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Matt Hancock: 'We will be out of this by spring' after Oxford Covid vaccine approval
30 December 2020, 08:24 | Updated: 30 December 2020, 10:49
Matt Hancock has declared the UK is “going to be out of this by the spring” after the approval of the Oxford/AstraZeneca coronavirus vaccine.
“We now know with a very high degree of confidence that we are going to be out of this by the spring,” the Health Secretary told LBC’s Andrew Castle.
Mr Hancock called the approval of the vaccine a “big, big moment” and said it meant “we can accelerate the vaccination programme” and bring “forward the moment that we can get out of this pandemic”.
He confirmed the vaccination programme for the newly approved jab would begin on Monday.
The UK has ordered 100 million doses of the vaccine - enough to vaccinate 50 million people.
The Health Secretary also said more areas would need to be plunged into Tier 4 restrictions as the virus continues to spread, with more details to be announced later on Wednesday.
He said: “In the short term we’ve got to keep this virus under control... the new variant is making the suppress the virus part of the strategy hard.”
He added that he was not announcing harsher restrictions for Tier 4 areas where the virus is most out of control.
On the vaccine, Mr Hancock said: “The good news about this vaccine is that it does not need to be stored at those very cold temperatures, so it’s easier to get out into GP surgeries and into care homes and out into the community.”
The Pfizer/BioNTech vaccine, which is the only other vaccine approved for use in the UK, needs to be stored at -70C.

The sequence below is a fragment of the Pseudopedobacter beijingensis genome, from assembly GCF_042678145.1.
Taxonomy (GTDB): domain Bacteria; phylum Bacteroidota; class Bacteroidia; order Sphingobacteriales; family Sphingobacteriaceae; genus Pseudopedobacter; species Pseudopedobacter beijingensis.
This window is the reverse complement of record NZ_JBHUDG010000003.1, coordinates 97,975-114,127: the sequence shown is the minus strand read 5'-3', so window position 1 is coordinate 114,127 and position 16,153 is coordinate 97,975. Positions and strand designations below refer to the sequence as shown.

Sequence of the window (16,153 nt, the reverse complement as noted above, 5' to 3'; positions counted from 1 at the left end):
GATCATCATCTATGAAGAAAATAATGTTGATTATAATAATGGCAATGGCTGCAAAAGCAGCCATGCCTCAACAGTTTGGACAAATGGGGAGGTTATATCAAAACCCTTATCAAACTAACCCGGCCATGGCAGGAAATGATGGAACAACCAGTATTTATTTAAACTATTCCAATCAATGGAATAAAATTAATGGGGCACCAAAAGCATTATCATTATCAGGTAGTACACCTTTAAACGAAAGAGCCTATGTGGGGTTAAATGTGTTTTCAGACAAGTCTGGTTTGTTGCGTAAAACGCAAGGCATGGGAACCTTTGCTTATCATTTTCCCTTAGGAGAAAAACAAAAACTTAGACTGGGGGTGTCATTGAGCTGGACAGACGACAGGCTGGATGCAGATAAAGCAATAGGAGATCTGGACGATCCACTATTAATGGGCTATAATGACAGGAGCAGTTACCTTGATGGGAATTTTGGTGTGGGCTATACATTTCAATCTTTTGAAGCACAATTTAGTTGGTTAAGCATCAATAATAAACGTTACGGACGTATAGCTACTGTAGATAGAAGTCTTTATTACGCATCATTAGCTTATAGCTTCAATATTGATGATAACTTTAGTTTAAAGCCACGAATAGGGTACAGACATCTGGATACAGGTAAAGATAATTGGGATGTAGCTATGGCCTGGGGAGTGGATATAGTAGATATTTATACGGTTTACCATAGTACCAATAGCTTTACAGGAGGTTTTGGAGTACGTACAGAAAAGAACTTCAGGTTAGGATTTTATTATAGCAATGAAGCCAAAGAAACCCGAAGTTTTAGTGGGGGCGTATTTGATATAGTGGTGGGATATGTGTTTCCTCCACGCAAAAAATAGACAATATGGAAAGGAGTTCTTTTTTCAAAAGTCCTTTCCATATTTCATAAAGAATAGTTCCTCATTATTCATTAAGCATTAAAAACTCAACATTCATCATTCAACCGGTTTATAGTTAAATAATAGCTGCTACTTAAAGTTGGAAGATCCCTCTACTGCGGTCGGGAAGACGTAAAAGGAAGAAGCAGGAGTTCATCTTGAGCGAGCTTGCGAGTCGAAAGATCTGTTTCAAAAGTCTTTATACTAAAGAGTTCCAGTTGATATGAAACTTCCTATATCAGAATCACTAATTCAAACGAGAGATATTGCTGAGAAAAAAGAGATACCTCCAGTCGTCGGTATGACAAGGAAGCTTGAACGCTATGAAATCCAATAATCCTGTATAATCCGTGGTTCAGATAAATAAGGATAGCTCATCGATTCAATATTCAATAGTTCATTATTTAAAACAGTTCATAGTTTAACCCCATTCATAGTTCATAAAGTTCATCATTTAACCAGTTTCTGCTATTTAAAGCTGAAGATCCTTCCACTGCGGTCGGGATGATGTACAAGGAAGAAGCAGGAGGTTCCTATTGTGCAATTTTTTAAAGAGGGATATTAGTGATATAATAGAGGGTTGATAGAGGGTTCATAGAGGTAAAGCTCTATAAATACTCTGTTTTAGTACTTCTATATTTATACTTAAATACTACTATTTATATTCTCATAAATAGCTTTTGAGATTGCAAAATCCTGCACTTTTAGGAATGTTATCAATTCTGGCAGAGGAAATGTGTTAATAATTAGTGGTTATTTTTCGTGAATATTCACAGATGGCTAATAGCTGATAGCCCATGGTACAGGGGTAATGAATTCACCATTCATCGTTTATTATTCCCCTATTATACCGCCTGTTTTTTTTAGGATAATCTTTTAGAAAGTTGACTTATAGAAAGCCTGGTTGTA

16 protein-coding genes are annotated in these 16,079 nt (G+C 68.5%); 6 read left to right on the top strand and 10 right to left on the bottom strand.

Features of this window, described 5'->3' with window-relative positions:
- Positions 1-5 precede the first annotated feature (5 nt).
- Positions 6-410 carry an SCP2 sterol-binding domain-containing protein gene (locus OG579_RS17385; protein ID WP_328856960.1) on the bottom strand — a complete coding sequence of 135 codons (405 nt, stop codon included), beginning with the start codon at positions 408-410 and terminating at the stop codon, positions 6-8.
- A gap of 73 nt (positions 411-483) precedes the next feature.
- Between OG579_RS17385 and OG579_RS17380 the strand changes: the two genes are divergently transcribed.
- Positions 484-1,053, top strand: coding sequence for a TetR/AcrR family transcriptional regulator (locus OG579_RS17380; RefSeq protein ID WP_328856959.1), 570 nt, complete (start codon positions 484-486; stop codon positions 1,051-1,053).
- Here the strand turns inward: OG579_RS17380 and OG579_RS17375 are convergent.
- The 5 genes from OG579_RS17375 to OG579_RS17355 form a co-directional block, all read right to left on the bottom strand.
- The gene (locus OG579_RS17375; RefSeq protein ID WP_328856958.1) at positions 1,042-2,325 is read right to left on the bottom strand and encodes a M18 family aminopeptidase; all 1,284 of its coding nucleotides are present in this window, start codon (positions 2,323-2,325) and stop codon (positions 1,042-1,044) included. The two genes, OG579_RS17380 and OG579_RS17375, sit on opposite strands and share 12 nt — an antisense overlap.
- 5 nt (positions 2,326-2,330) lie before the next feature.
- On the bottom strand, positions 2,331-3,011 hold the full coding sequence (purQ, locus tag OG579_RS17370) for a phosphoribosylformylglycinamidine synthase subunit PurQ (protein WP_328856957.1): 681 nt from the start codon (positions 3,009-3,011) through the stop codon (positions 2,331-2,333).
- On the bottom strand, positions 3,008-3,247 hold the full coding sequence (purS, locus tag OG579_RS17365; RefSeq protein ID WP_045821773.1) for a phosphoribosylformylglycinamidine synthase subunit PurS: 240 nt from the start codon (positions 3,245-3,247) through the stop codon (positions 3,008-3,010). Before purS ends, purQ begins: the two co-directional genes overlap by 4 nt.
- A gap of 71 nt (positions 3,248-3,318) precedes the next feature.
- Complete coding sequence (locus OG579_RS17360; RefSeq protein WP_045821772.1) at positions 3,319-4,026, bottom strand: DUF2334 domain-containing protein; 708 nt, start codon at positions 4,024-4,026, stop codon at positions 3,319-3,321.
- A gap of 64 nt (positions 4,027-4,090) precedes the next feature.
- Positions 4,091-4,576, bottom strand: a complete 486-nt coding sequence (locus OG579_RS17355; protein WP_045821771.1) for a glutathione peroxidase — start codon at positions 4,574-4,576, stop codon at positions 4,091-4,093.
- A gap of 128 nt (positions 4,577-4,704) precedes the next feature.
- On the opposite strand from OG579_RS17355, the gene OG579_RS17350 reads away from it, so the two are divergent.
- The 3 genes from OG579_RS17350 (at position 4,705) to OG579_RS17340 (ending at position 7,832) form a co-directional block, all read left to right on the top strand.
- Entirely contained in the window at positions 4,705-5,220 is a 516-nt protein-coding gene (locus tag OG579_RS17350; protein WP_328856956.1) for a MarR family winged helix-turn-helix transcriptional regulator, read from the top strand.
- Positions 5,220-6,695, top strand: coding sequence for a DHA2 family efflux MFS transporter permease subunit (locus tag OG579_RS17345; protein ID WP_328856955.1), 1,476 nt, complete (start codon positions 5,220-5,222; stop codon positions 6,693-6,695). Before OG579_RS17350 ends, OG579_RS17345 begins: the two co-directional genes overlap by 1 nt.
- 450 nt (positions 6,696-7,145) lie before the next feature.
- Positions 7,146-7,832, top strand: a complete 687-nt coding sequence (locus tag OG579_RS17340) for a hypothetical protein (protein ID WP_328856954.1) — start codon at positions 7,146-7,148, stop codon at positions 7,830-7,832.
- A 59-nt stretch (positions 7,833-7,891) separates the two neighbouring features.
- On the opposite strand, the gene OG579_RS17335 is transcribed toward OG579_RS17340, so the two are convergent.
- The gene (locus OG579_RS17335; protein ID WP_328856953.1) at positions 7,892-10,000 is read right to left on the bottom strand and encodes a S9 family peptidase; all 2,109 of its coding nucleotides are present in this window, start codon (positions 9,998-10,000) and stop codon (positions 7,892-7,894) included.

Mr Hancock said two doses of the Oxford vaccine will be administered 12 weeks apart - rather than three weeks apart in the case of the Pfizer jab - with immunity coming after the “very effective” first dose and the second needed for “longevity” of protection.
He said this “means we can vaccinate more people, more quickly than we could before”.
But he continued: "We’ve got the winter weeks ahead of us, they are going to be tough and difficult."
He said more Tier 4 restrictions would be required "because there are parts of the country where this is rising quickly now and we’ve got to protect the NHS".
He added: "We can see that we’ve got a very significant problem here and now but we’ve also got the route out, but it is a matter of holding our nerve for a few weeks until at the same time as the flowers start to appear in the spring so we will be able to start to lift the restrictions."
The Health Secretary also confirmed Nightingale hospitals remained "on standby if they are needed" after equipment was reportedly removed from the one in London and amid concerns over how they will be staffed.